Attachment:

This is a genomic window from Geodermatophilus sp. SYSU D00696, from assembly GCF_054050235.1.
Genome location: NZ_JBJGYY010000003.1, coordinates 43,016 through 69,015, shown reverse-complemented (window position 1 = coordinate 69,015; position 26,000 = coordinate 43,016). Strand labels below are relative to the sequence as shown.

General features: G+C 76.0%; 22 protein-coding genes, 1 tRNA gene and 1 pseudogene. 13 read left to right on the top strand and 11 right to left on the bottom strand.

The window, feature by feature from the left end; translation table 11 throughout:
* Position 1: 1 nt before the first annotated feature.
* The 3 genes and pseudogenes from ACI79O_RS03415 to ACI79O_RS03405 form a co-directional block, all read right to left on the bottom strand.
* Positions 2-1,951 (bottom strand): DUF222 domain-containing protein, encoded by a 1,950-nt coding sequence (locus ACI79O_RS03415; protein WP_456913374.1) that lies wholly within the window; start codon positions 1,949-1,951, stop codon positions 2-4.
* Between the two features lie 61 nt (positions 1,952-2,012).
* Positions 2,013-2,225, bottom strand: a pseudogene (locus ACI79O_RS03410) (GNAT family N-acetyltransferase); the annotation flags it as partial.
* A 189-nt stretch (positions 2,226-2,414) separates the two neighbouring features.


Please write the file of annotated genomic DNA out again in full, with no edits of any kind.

This is a genomic window from Geodermatophilus sp. SYSU D00696, from assembly GCF_054050235.1.
Genome location: NZ_JBJGYY010000003.1, coordinates 43,016 through 69,015, shown reverse-complemented (window position 1 = coordinate 69,015; position 26,000 = coordinate 43,016). Strand labels below are relative to the sequence as shown.

General features: G+C 76.0%; 22 protein-coding genes, 1 tRNA gene and 1 pseudogene. 13 read left to right on the top strand and 11 right to left on the bottom strand.

The window, feature by feature from the left end; translation table 11 throughout:
* Position 1: 1 nt before the first annotated feature.
* The 3 genes and pseudogenes from ACI79O_RS03415 to ACI79O_RS03405 form a co-directional block, all read right to left on the bottom strand.
* Positions 2-1,951 (bottom strand): DUF222 domain-containing protein, encoded by a 1,950-nt coding sequence (locus ACI79O_RS03415; protein WP_456913374.1) that lies wholly within the window; start codon positions 1,949-1,951, stop codon positions 2-4.
* Between the two features lie 61 nt (positions 1,952-2,012).
* Positions 2,013-2,225, bottom strand: a pseudogene (locus ACI79O_RS03410) (GNAT family N-acetyltransferase); the annotation flags it as partial.
* A 189-nt stretch (positions 2,226-2,414) separates the two neighbouring features.